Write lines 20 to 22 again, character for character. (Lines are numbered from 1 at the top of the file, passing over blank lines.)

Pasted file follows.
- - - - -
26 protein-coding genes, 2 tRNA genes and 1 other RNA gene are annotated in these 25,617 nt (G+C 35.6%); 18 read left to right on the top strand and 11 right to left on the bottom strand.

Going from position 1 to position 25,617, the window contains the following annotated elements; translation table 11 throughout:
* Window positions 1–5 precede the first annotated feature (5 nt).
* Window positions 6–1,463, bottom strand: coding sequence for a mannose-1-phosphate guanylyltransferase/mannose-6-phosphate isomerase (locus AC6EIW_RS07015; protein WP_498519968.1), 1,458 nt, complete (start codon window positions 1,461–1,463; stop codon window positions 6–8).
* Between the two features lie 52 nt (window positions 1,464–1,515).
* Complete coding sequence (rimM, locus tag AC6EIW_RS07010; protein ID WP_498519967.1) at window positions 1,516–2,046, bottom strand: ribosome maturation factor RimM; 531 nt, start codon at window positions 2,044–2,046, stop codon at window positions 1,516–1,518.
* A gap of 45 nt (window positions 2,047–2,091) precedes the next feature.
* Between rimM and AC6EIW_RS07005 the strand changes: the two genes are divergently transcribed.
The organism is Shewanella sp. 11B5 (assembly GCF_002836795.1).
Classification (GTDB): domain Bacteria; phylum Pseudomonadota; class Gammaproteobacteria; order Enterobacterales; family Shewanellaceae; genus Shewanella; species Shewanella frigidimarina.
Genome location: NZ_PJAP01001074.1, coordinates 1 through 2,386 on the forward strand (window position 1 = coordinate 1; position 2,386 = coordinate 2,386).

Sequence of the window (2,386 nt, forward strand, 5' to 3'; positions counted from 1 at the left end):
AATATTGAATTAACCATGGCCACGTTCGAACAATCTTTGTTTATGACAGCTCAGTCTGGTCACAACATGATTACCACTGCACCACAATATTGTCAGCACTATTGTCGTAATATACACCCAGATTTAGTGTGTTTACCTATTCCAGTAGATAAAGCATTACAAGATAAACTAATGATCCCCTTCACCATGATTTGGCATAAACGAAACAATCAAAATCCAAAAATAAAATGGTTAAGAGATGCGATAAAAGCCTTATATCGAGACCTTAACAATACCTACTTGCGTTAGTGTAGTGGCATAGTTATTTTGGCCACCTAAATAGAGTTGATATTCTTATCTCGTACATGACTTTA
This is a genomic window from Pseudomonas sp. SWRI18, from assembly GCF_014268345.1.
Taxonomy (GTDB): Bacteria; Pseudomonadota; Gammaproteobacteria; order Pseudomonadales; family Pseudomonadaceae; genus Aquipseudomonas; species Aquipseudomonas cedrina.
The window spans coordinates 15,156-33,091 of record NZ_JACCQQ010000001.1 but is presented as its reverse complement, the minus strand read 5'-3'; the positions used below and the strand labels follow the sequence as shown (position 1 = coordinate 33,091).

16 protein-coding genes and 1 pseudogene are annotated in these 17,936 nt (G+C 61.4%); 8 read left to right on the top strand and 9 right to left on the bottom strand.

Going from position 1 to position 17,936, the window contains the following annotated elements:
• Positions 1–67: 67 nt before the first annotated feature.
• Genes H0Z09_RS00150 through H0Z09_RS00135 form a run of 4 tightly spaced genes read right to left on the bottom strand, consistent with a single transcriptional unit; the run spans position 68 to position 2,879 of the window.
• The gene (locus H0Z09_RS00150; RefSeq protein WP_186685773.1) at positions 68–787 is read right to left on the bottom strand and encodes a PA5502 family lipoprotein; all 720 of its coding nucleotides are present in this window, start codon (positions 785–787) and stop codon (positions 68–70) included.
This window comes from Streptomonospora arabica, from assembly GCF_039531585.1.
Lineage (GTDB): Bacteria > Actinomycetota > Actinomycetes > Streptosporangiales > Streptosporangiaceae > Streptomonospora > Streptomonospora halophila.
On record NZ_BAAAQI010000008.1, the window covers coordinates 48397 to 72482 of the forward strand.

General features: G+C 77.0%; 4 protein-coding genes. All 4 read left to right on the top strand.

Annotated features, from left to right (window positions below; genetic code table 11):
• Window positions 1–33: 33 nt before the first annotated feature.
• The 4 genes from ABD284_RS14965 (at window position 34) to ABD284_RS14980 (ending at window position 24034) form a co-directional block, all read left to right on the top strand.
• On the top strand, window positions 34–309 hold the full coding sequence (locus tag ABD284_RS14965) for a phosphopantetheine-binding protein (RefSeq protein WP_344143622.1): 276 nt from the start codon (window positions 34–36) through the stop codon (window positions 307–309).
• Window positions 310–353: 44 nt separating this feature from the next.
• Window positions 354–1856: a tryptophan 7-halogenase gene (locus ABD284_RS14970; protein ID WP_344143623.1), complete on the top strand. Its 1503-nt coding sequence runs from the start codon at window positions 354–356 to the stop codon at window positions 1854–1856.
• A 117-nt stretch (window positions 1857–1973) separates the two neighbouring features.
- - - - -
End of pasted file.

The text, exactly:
• Genes H0Z09_RS00150 through H0Z09_RS00135 form a run of 4 tightly spaced genes read right to left on the bottom strand, consistent with a single transcriptional unit; the run spans position 68 to position 2,879 of the window.
• The gene (locus H0Z09_RS00150; RefSeq protein WP_186685773.1) at positions 68–787 is read right to left on the bottom strand and encodes a PA5502 family lipoprotein; all 720 of its coding nucleotides are present in this window, start codon (positions 785–787) and stop codon (positions 68–70) included.
This window comes from Streptomonospora arabica, from assembly GCF_039531585.1.